Tuesday, January 31, 2012

Consumers need to opt in to ehealth records

Adam Cresswell wrote a piece in last week’s Weekend Australian highlighting concerns raised by doctors and consumer groups about likely low take-up rates for the electronic health records and calling for basic changes to keep the scheme on track.  The article focuses on comments from CHF in its submission to the Senate inquiry on the legislation to the program, in which it argues in favour of an opt-out, rather than an opt-in system. 

HCCA also presented a submission to this inquiry, strongly supporting the opt-in model.  This view is based on discussion of consumer members of the ACT ehealth Consumer Reference Group.

In an ideal world, opt-out has many strong arguments in its favour.  However, the reality of getting the PCEHR successfully implemented requires giving up some health data principles.  The introduction of the PCEHR represents a major shift in public perception and if the system to realise its potential, both health care providers and health care consumers need to be supportive and to be supported.  We are not there yet!

If everyone has a PCEHR, but few access it, what use is that?  Let those that know about it and want it be the trail seekers.  We have to start slowly otherwise it will fail.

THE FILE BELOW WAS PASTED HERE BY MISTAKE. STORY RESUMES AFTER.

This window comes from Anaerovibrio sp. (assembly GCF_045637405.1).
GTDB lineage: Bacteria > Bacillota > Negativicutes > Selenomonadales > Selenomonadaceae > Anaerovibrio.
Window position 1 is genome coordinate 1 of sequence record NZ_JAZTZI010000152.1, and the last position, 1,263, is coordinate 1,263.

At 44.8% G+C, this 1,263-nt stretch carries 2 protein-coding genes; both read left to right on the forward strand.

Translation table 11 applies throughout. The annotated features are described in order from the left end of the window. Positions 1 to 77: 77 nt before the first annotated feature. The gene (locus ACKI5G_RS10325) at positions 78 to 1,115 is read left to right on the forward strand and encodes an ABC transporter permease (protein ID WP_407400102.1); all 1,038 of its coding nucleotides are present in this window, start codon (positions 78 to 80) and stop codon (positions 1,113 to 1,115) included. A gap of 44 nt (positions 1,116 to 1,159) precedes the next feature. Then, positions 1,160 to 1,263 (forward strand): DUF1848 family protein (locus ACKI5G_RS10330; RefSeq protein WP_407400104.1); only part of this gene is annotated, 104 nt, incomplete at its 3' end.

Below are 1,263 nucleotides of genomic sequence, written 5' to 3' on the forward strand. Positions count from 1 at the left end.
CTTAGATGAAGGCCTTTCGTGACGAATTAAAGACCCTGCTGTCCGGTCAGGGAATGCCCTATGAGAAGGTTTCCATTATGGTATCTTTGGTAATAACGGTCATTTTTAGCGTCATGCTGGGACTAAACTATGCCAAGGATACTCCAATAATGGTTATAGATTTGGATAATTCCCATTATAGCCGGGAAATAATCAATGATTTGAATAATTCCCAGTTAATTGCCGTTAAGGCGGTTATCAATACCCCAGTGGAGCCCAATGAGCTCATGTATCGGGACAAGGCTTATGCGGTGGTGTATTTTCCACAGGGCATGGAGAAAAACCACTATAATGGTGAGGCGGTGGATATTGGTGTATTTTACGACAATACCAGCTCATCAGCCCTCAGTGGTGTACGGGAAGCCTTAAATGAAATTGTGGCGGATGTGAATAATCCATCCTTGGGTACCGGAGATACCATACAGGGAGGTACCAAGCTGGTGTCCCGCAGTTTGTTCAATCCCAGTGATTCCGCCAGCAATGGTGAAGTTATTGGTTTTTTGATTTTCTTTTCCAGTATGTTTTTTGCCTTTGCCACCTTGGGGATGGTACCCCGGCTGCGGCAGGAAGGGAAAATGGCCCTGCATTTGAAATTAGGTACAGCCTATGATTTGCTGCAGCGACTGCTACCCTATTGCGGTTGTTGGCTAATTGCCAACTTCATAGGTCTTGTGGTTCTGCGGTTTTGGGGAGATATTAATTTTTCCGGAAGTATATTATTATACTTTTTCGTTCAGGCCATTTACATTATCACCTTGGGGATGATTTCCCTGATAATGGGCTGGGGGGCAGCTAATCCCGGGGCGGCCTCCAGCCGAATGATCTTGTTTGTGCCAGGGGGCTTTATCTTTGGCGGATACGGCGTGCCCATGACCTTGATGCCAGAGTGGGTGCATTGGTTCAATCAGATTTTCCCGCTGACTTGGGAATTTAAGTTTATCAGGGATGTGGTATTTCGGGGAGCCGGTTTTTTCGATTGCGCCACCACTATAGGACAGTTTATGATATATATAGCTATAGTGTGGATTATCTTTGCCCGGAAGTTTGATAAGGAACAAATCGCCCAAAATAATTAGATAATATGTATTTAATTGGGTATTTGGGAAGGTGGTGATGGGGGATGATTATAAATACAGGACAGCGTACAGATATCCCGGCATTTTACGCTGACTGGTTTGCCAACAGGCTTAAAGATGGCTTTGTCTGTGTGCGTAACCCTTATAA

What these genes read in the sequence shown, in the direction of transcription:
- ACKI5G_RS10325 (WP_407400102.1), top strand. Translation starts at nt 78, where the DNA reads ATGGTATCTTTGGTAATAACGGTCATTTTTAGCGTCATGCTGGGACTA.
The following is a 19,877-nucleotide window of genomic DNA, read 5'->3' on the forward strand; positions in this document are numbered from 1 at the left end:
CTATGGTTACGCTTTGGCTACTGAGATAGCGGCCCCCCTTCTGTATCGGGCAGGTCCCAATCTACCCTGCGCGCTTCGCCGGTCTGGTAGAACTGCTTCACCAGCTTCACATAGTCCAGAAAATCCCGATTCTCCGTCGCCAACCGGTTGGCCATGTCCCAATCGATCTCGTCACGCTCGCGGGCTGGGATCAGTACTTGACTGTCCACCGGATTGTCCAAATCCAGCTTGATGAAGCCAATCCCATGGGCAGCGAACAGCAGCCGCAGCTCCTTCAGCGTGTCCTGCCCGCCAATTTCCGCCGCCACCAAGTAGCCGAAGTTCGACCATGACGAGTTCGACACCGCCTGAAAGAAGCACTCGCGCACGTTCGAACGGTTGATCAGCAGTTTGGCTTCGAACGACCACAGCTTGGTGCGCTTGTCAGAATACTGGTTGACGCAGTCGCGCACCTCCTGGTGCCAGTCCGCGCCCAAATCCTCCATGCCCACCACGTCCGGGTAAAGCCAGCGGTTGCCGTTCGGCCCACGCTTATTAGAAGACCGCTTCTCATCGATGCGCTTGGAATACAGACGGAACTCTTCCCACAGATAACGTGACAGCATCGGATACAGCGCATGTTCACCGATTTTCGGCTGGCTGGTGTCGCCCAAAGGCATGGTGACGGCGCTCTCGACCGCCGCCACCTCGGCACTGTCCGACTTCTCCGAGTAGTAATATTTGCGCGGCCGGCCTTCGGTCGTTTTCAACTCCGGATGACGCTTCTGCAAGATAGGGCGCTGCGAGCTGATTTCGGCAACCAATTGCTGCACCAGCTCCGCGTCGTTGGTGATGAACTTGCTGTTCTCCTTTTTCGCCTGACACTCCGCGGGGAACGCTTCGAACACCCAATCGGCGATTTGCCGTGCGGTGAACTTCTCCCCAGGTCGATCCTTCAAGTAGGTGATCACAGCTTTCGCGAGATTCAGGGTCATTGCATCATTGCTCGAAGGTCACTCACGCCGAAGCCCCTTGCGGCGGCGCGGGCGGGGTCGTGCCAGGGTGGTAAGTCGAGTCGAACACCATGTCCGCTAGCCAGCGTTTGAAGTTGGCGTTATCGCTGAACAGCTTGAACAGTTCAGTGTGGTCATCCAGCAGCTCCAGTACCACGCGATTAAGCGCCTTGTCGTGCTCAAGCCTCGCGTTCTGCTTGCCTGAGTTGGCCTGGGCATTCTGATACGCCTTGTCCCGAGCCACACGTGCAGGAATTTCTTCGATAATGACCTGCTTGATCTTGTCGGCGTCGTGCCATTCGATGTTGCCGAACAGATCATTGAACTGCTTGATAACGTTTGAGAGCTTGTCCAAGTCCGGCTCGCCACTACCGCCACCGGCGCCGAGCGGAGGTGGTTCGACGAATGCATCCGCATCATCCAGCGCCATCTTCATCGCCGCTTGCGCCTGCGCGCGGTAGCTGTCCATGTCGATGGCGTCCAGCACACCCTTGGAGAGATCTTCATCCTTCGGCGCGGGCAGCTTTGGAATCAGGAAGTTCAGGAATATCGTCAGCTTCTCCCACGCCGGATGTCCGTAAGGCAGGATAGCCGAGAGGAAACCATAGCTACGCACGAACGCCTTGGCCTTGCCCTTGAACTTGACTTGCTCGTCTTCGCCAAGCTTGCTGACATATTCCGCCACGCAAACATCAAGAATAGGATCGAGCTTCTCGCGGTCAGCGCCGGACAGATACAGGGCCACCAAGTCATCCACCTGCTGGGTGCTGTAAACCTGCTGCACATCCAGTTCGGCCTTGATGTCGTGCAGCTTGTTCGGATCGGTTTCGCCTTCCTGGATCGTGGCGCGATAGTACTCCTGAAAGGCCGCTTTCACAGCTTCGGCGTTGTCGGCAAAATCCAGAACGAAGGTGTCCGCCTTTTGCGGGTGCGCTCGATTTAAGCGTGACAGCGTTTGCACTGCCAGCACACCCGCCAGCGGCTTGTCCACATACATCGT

There is also an issue around the incentives that are required to entice practitioners to become nominated providers in the system.  There is considerable discussion around the need for the Government to provide payment.  Why should the medical profession take on more tasks without being paid?  No amount of saying in the long run it will be beneficial to clinicians and their patients will bring about the change needed.  The demand for the time of our clinicians is strong and in some areas we do not have enough clinician to meet the needs of our communities. Some feel strongly that to expect them to add to their workload is a big ask and would mean other 'services' can't be provided.  A mechanism to engage clinicians to become nominated providers and to upload documents to the PCEHR has to be agreed soon so that consumers are not disadvantaged.

HCCA understands why the Government has adopted an “opt in” policy for consumer participation in the system and continues to support it, although we remain concerned that allowing clinicians to withhold records from the system may disadvantage consumers who choose to opt in and that some form of mechanism to limit this possibility needs to be incorporated in the EHR implementation. This, we believe, will enable it to better cater to consumer needs.

Darlene Cox
Executive Director

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